Print 48 comment(s) - last by GotThumbs.. on May 21 at 11:28 AM

Steve Jobs was firm opponent to larger smartphones or smaller tablets, said Android was making a mistake

Late Apple, Inc. (AAPL) CEO Steven P. Jobs once infamously launched into a rant about why Apple only offered two size screens in its mobile lineup -- a 3.5-inch smartphone and a 10-inch tablet.

He commented, "The reason we wouldn't make a 7-inch tablet isn't because we don't want to hit a price point, it's because we don't think you can make a great tablet with a 7-inch screen.  The 7-inch tablets are tweeners, too big to compete with a smartphone and too small to compete with an iPad.  [Increasing screen resolution on small devices is] meaningless, unless your tablet also includes sandpaper, so that the user can sand down their fingers to around one quarter of the present size."

"There are clear limits of how close you can physically place elements on a touch screen before users cannot reliably tap, flick or pinch them.  This is one of the key reasons we think the 10-inch screen size is the minimum size required to create great tablet apps."

But with Mr. Jobs' passing, it appears Apple is finally on the verge of following in Android's footsteps and giving many of its customers what they want -- a larger screen.

Reuters has offered confirmation from unnamed sources that the Wall Street Journal's report regarding a 4+ inch iPhone was accurate.  The sources confirm that Apple placed a large order on displays that "will measure 4 inches from corner to corner."

The Reuters report suggests that orders were placed with both South Korean and Japanese display providers, suggesting Apple is looking for a quick turnaround -- all signs pointing to hardware for a soon-to-launch product.

A 4-inch display would give the iPhone 30 percent more space and would help Apple keep up with Android and offer options for users with larger, less pixiesque fingers.

Of course these are just rumors, but it sounds like pretty much everyone is sure that Apple will be bumping its screen size after long admonishing Android for its diverse lineup of larger screen smartphones and mini-tablets.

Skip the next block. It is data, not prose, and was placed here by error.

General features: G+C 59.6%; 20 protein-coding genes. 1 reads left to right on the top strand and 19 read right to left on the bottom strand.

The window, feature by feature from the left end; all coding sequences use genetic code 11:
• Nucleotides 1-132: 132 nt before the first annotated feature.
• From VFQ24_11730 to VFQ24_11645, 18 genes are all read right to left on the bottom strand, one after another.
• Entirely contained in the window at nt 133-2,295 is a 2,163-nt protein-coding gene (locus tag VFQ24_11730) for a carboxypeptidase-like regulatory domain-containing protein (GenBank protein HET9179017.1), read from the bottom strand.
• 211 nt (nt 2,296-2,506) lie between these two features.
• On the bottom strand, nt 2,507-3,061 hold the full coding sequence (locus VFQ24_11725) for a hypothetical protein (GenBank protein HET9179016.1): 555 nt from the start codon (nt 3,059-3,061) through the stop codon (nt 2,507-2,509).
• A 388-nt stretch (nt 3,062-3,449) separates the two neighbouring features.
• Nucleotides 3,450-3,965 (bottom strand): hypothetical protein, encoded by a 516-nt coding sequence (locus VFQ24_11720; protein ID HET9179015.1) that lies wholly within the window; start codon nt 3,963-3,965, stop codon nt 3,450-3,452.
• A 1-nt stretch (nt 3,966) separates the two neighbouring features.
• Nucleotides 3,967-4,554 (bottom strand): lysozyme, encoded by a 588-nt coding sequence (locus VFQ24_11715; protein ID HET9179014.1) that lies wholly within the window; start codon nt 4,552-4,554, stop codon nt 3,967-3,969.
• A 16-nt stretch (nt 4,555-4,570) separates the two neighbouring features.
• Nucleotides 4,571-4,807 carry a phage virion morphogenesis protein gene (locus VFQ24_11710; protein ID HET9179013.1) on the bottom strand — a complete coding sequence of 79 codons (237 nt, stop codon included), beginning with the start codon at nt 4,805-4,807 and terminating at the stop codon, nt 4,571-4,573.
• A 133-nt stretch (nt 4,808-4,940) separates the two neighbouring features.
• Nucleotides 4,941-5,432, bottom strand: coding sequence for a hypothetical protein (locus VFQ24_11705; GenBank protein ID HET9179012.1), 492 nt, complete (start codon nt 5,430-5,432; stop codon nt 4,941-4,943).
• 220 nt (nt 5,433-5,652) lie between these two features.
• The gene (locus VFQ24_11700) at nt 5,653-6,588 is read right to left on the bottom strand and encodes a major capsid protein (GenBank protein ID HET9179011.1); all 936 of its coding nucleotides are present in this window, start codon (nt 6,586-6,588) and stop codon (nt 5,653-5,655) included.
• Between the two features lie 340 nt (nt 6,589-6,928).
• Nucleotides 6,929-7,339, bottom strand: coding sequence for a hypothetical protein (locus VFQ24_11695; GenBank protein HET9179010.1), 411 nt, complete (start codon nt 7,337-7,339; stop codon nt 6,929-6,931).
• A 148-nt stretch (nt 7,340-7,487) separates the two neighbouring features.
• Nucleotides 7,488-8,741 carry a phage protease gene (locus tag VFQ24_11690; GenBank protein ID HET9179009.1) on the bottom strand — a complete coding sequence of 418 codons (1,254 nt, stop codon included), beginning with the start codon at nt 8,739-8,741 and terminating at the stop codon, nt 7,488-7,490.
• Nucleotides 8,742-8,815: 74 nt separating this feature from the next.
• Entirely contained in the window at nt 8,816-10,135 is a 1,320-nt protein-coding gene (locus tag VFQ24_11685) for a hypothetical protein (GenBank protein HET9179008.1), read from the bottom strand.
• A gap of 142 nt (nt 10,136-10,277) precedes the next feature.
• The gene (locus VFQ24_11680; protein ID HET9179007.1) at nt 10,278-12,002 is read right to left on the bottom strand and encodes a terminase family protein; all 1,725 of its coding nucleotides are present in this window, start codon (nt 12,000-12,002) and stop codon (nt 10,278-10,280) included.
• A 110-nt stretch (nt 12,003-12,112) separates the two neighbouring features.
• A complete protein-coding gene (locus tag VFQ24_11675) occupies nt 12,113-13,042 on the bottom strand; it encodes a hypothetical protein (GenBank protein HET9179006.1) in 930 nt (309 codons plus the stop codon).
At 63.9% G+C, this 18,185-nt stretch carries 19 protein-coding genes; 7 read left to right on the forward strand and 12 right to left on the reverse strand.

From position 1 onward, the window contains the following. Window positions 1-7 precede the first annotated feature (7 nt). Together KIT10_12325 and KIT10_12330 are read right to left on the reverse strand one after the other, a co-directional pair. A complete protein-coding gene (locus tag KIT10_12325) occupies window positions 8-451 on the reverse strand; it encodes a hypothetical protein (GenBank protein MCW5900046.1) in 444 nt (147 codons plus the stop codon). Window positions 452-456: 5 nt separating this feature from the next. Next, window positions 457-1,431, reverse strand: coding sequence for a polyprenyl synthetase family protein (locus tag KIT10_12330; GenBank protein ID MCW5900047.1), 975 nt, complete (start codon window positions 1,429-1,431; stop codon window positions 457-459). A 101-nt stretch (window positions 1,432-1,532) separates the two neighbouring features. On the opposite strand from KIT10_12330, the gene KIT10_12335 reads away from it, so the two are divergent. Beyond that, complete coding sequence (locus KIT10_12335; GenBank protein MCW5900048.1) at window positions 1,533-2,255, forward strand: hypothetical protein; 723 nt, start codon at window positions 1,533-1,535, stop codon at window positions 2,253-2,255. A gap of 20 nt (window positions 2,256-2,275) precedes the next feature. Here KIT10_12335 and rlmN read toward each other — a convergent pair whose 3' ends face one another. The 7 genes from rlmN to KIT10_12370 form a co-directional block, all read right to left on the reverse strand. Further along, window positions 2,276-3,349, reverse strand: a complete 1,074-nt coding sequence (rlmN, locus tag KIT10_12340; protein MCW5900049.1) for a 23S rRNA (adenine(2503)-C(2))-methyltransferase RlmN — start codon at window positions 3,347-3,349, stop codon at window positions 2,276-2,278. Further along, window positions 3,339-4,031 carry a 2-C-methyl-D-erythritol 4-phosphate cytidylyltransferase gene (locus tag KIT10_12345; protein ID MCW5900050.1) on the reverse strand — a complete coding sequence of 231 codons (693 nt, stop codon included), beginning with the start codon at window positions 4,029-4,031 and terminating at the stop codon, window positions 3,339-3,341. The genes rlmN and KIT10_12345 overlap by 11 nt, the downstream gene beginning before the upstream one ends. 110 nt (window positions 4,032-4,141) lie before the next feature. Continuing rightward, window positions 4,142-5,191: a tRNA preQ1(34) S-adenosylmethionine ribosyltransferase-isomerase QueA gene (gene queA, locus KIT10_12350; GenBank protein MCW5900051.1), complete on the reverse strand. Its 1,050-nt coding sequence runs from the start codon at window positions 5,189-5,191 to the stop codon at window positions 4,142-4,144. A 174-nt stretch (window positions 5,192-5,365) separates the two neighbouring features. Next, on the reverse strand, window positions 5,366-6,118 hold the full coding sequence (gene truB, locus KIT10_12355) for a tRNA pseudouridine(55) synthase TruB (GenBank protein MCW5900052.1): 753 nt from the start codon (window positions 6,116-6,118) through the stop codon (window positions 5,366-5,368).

Source: Reuters

Comments     Threshold

This article is over a month old, voting and posting comments is disabled

RE: Larger screen does not mean larger phone
By elleehswon on 5/18/2012 10:37:57 AM , Rating: 1
Apple went with a smaller screen because smaller screen = less battery drain at the hands of the display and they're cheaper to manufacture. The drain hasn't really changed though both android and ios have come a long way as far as OS optimization, along with (and i use the term loosely) "smarter" hardware. because of this, going to a larger screen isn't nearly as much of a hindrance as it was. This seems to be in line with creating more real-estate to drop a 4G radio in(way to go, apple, you're only 2 years behind everyone else) and a larger battery to offset the draw.

also, macdevdude. Do me a favor, find someone with an amoled display and walk outside with them. in clear daylight, you tell me which screen is 1000x easier to read.

plenty of manufacturers have been "doing a larger display right". as far as lcd non pentile displays, the HTC holds that title with the highest PPI of any phone on the market. as far as amoled screens go, i'm not certain who has the highest ppi currently.

RE: Larger screen does not mean larger phone
By zephyrprime on 5/18/2012 2:17:51 PM , Rating: 2
Well, they do have LED backlight so that let's then get away with a bigger screen versus the first gen iphone which I presume had a ccfl backlight?

By elleehswon on 5/18/2012 8:14:44 PM , Rating: 2
granted, led backlights use less energy, but it's still scales with display size. Sorry, that's what i was trying to get at.

"It's okay. The scenarios aren't that clear. But it's good looking. [Steve Jobs] does good design, and [the iPad] is absolutely a good example of that." -- Bill Gates on the Apple iPad

Copyright 2016 DailyTech LLC. - RSS Feed | Advertise | About Us | Ethics | FAQ | Terms, Conditions & Privacy Information | Kristopher Kubicki